Food Saver also sells a jar lid attachment. You use regular canning jars and lids (no need for the ring) and just put the lid on, set the attachment over it, and vac it down. While the way the OP is doing it works, he's working his vac packer to death because he's not only vaccuming the jars, but everytime he does it he has to vac the big canister too. This attachment only vacs the jar and save a lot of time.

Just fyi for others that may wish to do this and already have canning jars to use.
Link Posted: 5/2/2009 5:25:22 AM EDT
Originally Posted By SigOwner_P229:
Food Saver also sells a jar lid attachment. You use regular canning jars and lids (no need for the ring) and just put the lid on, set the attachment over it, and vac it down. While the way the OP is doing it works, he's she's working his vac packer to death because he's not only vaccuming the jars, but everytime he does it he has to vac the big canister too. This attachment only vacs the jar and save a lot of time.

Just fyi for others that may wish to do this and already have canning jars to use.


Link Posted: 5/2/2009 5:55:23 AM EDT
[Last Edit: 5/2/2009 5:57:59 AM EDT by MrHunterAZ]
After seeing this post I got a craving for dehydrated soup so I made this...





5 Tsp Tomato Bouillon with Chicken Flavor
1 Tbls Dehydrated Peas
1 Tbls Dehydrated Corn
1 Tbls Dehydrated Green Onions
2 Tbls Dehydrated Potatoes
2 Tbls Dehydrated Instant Beans
3 Slices Dehydrated Tomatoes
Handful of Dehydrated Mushrooms
Handful of fresh Spam (Ran out of dehydrated Spam ) Seasoned with garlic and fried before adding the rest of the ingredients.
8 cups of water and I was gtg (Boils down to 5 cups)


Season with some pepper and MMmmm
Link Posted: 5/2/2009 8:56:26 AM EDT
Great post.  Subscribed for future reference.  Just now getting into using my foodsaver.  Mine came with a jar attachment to do just this.  Will start adding some jars to my stash.
Link Posted: 5/2/2009 9:43:53 AM EDT
[Last Edit: 5/2/2009 9:48:18 AM EDT by Mach]
You say to screw the lid on the jar and put in canister. How do you get a vacum in the jar if the lid is all ready screwed on?
Link Posted: 5/2/2009 12:38:00 PM EDT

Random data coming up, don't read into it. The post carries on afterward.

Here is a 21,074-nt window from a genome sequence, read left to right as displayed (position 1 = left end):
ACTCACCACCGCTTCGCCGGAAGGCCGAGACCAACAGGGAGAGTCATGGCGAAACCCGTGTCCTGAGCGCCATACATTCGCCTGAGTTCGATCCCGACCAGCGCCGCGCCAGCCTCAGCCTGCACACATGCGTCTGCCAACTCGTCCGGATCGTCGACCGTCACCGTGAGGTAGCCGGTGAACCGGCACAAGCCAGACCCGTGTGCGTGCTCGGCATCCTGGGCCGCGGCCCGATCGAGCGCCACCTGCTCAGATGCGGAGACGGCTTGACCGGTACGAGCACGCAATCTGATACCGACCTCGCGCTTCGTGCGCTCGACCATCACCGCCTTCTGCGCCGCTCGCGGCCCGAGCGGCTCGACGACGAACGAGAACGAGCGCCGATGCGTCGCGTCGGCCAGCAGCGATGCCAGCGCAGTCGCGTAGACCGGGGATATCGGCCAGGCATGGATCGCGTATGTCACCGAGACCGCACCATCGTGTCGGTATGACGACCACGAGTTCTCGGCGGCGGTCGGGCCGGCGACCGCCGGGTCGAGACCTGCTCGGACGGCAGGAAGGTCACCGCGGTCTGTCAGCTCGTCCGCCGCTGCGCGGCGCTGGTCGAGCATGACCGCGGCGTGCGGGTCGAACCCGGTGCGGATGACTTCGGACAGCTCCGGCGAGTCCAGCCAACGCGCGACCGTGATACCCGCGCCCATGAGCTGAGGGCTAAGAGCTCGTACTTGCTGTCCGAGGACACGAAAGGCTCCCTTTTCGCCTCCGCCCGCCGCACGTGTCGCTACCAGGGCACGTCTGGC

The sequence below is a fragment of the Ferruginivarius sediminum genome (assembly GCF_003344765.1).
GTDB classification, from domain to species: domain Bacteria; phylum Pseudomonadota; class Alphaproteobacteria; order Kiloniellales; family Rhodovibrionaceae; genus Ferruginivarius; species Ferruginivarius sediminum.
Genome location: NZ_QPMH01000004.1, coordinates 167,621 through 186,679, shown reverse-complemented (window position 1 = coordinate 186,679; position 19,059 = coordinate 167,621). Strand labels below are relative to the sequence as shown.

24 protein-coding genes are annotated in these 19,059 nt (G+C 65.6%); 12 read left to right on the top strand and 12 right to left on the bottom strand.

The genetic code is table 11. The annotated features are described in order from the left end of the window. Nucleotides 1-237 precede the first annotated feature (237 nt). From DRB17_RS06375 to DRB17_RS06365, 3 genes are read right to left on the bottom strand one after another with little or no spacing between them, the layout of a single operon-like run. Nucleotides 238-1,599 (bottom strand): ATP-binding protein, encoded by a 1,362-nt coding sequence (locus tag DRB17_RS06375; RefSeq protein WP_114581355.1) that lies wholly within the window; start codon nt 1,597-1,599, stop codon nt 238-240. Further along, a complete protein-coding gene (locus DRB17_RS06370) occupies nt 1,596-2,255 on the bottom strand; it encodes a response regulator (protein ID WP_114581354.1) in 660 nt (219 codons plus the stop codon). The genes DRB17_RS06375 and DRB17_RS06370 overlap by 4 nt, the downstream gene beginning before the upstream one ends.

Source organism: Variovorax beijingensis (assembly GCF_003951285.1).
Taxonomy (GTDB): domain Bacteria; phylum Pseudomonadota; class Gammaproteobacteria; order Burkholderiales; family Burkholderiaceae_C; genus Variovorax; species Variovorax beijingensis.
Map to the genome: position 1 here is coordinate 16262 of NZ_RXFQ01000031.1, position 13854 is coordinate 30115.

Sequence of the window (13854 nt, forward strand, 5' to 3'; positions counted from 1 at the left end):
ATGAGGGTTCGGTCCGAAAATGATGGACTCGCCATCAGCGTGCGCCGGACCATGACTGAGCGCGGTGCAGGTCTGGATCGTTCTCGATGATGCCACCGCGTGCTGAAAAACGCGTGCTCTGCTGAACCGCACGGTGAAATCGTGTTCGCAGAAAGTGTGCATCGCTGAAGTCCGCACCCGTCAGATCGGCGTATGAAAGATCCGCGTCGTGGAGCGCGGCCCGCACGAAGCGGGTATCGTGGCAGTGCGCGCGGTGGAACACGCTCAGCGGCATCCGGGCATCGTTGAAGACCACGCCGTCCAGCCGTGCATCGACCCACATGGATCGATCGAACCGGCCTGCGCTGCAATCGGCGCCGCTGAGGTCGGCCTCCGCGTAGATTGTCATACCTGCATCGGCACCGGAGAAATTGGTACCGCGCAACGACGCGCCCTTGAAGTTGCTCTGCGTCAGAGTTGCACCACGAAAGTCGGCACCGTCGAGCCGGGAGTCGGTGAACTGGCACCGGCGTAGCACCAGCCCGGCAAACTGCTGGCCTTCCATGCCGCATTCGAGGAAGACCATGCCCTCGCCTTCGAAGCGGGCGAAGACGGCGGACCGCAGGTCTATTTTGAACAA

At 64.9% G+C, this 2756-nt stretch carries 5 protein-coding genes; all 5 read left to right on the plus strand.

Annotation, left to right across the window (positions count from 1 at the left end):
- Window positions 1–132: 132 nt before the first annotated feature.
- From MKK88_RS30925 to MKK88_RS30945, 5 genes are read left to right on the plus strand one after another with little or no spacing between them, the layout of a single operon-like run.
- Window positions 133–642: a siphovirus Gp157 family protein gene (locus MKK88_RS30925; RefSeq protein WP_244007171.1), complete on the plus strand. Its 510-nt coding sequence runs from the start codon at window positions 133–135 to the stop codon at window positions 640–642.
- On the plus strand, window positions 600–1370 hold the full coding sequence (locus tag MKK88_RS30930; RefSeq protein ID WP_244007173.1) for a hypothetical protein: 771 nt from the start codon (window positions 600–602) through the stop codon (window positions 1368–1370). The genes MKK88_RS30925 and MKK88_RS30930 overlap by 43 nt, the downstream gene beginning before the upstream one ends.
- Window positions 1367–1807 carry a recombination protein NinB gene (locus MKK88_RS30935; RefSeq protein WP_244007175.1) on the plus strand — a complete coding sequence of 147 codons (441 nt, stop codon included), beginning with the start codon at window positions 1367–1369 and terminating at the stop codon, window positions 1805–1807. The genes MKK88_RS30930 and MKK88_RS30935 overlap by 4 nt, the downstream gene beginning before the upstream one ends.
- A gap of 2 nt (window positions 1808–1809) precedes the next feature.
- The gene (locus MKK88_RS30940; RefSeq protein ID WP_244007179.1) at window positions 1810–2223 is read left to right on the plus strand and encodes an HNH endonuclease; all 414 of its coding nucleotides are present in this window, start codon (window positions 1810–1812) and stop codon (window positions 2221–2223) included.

""You say to screw the lid on the jar and put in canister. How do you get a vacum in the jar if the lid is all ready screwed on?""

Dunno.  It just does.  


I've used the mason jar attachment on my canning jars, but I prefer to save my good canning jars for canning.  

I recycle these misc glass jars for my dry stuff.  The canister gives me more versatility to use whatever jars I have on hand.
Link Posted: 5/2/2009 1:53:28 PM EDT
The one jar that was from Classico spagetti sauce, is actually a mason jar, on the side it says atlas mason
Link Posted: 5/2/2009 8:11:42 PM EDT
I'm confused; how do you vac-seal a jar when the lid is already on?
Link Posted: 5/3/2009 6:37:48 AM EDT
The lid will not be that tight, a vaccum is on a molecular level....it will pull the cap in when it wants
Link Posted: 5/3/2009 6:43:09 AM EDT
I just put the lid on, put it in the canister, and start the vac sealer.  It really works.  Don't know for sure how, but it does.  

Each of the sealed jar lids have a nice ping sound when I tap them.  When a jar isn't sealed, the lid has a plunk sound when tapped.  

By the way, that soup up there looks delish!!!!
Link Posted: 5/3/2009 3:18:51 PM EDT
Basically the vacumn has more force than the lid can seal against.

Once you remove the vacumn it keeps the lid sucked down since the atmospheric pressure is higher than the pressure in the jar.

It takes good lids to maintain that seal.

Link Posted: 5/3/2009 3:23:04 PM EDT
tagged, very interesting...